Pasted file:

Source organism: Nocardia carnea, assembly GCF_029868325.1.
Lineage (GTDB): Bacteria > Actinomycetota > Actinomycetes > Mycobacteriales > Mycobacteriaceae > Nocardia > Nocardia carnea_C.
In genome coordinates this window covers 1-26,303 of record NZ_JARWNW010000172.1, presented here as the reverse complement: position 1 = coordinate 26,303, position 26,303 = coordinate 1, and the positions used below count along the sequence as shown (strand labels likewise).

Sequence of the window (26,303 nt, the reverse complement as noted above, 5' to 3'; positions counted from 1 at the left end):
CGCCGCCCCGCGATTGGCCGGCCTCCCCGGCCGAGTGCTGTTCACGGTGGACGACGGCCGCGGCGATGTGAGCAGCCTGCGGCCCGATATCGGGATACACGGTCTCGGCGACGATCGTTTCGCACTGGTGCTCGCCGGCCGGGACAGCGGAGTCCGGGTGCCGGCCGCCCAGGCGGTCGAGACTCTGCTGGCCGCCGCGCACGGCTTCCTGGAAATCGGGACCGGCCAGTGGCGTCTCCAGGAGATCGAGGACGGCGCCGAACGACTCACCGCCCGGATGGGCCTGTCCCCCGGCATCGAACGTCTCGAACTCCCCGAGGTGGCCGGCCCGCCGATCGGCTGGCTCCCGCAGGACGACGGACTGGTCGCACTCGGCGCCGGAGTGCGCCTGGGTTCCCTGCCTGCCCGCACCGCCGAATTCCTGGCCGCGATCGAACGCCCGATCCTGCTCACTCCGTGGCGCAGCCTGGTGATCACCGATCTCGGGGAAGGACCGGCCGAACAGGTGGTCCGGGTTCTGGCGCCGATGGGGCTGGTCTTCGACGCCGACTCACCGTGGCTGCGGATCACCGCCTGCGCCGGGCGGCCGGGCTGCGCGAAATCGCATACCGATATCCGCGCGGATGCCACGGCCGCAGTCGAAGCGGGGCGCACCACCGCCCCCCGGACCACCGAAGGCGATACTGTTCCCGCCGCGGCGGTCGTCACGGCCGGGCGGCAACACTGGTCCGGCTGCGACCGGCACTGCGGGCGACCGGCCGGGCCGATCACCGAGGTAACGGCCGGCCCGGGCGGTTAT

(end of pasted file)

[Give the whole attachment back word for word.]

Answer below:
Source organism: Nocardia carnea, assembly GCF_029868325.1.
Lineage (GTDB): Bacteria > Actinomycetota > Actinomycetes > Mycobacteriales > Mycobacteriaceae > Nocardia > Nocardia carnea_C.
In genome coordinates this window covers 1-26,303 of record NZ_JARWNW010000172.1, presented here as the reverse complement: position 1 = coordinate 26,303, position 26,303 = coordinate 1, and the positions used below count along the sequence as shown (strand labels likewise).

Sequence of the window (26,303 nt, the reverse complement as noted above, 5' to 3'; positions counted from 1 at the left end):
CGCCGCCCCGCGATTGGCCGGCCTCCCCGGCCGAGTGCTGTTCACGGTGGACGACGGCCGCGGCGATGTGAGCAGCCTGCGGCCCGATATCGGGATACACGGTCTCGGCGACGATCGTTTCGCACTGGTGCTCGCCGGCCGGGACAGCGGAGTCCGGGTGCCGGCCGCCCAGGCGGTCGAGACTCTGCTGGCCGCCGCGCACGGCTTCCTGGAAATCGGGACCGGCCAGTGGCGTCTCCAGGAGATCGAGGACGGCGCCGAACGACTCACCGCCCGGATGGGCCTGTCCCCCGGCATCGAACGTCTCGAACTCCCCGAGGTGGCCGGCCCGCCGATCGGCTGGCTCCCGCAGGACGACGGACTGGTCGCACTCGGCGCCGGAGTGCGCCTGGGTTCCCTGCCTGCCCGCACCGCCGAATTCCTGGCCGCGATCGAACGCCCGATCCTGCTCACTCCGTGGCGCAGCCTGGTGATCACCGATCTCGGGGAAGGACCGGCCGAACAGGTGGTCCGGGTTCTGGCGCCGATGGGGCTGGTCTTCGACGCCGACTCACCGTGGCTGCGGATCACCGCCTGCGCCGGGCGGCCGGGCTGCGCGAAATCGCATACCGATATCCGCGCGGATGCCACGGCCGCAGTCGAAGCGGGGCGCACCACCGCCCCCCGGACCACCGAAGGCGATACTGTTCCCGCCGCGGCGGTCGTCACGGCCGGGCGGCAACACTGGTCCGGCTGCGACCGGCACTGCGGGCGACCGGCCGGGCCGATCACCGAGGTAACGGCCGGCCCGGGCGGTTAT